Morton L. (Morton Luther) Montgomery.

Historical and biographical annals of Berks County, Pennsylvania, embracing a concise history of the county and a genealogical and biographical record of representative families, comp. by Morton L. Montgomery .. online

. (page 132 of 227)
Online LibraryMorton L. (Morton Luther) MontgomeryHistorical and biographical annals of Berks County, Pennsylvania, embracing a concise history of the county and a genealogical and biographical record of representative families, comp. by Morton L. Montgomery .. → online text (page 132 of 227)
Font size
QR-code for this ebook


wife, of Reading, and they became the parents of two chil-
dren : Ida Catharine, who died at the age of twelve years,
and Charles Henry, who died at the age of fifteen years.
In all Mr. Huntzinger's labors as a clergyman, Mrs. Hunt-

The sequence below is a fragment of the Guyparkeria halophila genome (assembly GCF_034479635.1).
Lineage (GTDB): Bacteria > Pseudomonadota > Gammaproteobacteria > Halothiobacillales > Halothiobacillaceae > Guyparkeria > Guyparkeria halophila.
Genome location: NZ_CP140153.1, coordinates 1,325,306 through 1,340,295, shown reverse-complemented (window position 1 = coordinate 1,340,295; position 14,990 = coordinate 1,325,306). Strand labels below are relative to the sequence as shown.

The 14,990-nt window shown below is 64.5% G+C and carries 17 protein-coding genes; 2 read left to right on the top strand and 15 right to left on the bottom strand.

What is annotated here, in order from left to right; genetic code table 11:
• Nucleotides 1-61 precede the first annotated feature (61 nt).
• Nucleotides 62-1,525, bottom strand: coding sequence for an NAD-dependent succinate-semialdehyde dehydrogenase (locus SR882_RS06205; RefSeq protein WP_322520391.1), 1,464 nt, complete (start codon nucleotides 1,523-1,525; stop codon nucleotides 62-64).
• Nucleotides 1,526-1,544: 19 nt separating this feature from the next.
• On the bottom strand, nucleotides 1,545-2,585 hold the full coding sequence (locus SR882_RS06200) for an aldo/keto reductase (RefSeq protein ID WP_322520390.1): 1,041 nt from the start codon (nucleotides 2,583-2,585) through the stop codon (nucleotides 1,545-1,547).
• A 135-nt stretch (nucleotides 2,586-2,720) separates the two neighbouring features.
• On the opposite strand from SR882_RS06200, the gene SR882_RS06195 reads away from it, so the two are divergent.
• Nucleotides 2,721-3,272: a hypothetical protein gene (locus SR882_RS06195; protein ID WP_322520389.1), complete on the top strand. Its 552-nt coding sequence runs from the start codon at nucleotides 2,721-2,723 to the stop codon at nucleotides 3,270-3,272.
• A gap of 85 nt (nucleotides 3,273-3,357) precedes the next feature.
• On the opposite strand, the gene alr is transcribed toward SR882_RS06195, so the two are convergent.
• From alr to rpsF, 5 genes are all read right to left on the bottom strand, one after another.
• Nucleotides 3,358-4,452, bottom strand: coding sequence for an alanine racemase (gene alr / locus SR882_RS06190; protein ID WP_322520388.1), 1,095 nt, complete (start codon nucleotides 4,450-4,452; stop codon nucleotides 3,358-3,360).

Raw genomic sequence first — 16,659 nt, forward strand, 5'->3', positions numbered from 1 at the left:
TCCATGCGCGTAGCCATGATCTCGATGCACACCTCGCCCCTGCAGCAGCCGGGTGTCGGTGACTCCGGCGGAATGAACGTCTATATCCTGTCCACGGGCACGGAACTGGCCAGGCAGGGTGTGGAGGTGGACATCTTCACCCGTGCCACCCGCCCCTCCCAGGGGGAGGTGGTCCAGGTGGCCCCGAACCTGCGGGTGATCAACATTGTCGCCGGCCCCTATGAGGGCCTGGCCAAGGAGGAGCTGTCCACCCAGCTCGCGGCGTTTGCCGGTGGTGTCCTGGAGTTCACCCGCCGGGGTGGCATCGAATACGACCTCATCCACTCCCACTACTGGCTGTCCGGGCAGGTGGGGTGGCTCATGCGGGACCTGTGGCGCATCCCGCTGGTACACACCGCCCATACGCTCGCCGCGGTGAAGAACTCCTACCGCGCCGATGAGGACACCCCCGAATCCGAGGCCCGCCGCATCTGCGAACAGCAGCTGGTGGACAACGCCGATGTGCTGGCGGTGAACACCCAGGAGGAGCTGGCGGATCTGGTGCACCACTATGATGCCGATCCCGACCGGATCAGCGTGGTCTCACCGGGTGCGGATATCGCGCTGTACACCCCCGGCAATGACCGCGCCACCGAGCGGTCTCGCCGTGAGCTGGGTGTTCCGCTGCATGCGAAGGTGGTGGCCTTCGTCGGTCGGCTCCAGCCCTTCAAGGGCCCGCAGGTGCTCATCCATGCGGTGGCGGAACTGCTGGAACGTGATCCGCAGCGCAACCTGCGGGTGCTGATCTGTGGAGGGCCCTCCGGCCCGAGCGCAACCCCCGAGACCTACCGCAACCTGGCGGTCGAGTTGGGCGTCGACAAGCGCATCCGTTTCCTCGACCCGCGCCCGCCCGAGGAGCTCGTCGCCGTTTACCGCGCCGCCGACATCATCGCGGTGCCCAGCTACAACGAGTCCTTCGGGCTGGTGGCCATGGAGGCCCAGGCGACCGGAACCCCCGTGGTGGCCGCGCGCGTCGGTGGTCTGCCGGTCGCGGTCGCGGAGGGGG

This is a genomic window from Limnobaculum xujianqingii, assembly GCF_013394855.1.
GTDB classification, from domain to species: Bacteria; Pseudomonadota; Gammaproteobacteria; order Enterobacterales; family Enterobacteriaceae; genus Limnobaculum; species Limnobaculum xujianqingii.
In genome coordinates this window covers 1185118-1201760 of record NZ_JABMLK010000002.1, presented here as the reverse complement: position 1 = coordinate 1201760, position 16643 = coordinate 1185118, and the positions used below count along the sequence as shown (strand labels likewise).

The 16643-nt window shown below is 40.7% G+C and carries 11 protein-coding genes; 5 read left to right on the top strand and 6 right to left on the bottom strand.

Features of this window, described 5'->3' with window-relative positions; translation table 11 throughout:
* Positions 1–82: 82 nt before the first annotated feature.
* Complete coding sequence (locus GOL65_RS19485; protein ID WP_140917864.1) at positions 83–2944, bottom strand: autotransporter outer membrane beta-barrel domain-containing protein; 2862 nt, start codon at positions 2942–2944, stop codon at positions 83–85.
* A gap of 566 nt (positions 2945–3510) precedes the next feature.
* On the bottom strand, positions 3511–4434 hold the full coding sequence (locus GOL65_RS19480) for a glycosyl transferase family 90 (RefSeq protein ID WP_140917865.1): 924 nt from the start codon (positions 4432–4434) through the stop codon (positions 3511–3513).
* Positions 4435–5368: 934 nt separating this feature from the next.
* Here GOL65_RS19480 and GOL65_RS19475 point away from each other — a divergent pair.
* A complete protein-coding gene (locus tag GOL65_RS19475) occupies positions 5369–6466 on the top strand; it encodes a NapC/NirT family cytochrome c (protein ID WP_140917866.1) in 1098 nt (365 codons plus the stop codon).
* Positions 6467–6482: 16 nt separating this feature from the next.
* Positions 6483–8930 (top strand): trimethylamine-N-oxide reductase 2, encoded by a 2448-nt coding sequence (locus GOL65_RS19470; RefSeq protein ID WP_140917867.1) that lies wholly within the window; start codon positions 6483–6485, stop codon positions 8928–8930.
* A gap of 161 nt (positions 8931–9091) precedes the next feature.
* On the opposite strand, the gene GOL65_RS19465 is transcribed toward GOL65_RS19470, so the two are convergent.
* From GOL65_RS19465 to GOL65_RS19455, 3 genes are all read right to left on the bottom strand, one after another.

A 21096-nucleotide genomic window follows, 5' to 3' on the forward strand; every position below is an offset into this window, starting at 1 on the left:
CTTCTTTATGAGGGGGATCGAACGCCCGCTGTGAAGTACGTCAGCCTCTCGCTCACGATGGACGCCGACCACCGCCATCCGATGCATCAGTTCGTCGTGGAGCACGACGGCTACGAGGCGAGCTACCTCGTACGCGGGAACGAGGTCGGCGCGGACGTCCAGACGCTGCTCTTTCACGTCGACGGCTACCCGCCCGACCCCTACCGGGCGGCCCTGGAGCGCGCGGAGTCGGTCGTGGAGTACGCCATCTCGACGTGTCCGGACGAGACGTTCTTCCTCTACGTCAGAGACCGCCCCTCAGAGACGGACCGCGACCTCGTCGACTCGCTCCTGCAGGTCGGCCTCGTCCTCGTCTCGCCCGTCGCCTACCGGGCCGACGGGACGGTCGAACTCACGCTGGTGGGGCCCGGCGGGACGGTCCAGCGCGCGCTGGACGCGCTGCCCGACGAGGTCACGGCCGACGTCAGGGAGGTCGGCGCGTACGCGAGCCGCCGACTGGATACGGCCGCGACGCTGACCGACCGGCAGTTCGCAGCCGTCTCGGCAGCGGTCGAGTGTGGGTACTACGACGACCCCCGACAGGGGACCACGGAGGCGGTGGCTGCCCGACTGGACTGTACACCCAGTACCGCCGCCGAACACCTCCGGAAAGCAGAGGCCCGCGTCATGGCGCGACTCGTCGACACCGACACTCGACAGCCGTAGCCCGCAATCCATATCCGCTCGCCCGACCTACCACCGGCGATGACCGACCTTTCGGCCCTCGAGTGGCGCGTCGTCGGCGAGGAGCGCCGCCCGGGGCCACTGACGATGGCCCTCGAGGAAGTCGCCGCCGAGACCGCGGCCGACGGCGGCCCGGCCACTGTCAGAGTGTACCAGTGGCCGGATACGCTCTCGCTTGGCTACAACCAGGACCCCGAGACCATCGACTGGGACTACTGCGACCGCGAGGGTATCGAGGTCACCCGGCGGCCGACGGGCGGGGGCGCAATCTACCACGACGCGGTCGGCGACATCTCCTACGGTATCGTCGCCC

zinger has given him her warmest sympathy and most
effective co-operation, to which he attributes a considerable
share of his ministerial success. Mrs. Huntzinger's father
died in 1876, aged seventy-two years ; and her mother
(daughter of Charles Birch) died in 1890, aged seventy-
nine years.

In 3887, Mr. Huntzinger's health having become im-
paired, his congregation granted him leave of absence, and
he made an extended trip to Europe for recreation and
recuperation during a period of three months. He was
accompanied by a personal friend, George Eltz, and they
together visited Ireland, Wales, England, Holland, Bel-
gium, Germany, Austria, Italy, Switzerland and France.
In 1897, he made a second foreign tour, visiting the
northern and central portions of Germany, the land of
his forefathers. In 1902, in company with Mr. Edwin
Boone (cashier and vice-president of the National Union
Bank of Reading), he spent a month visiting Jamaica, one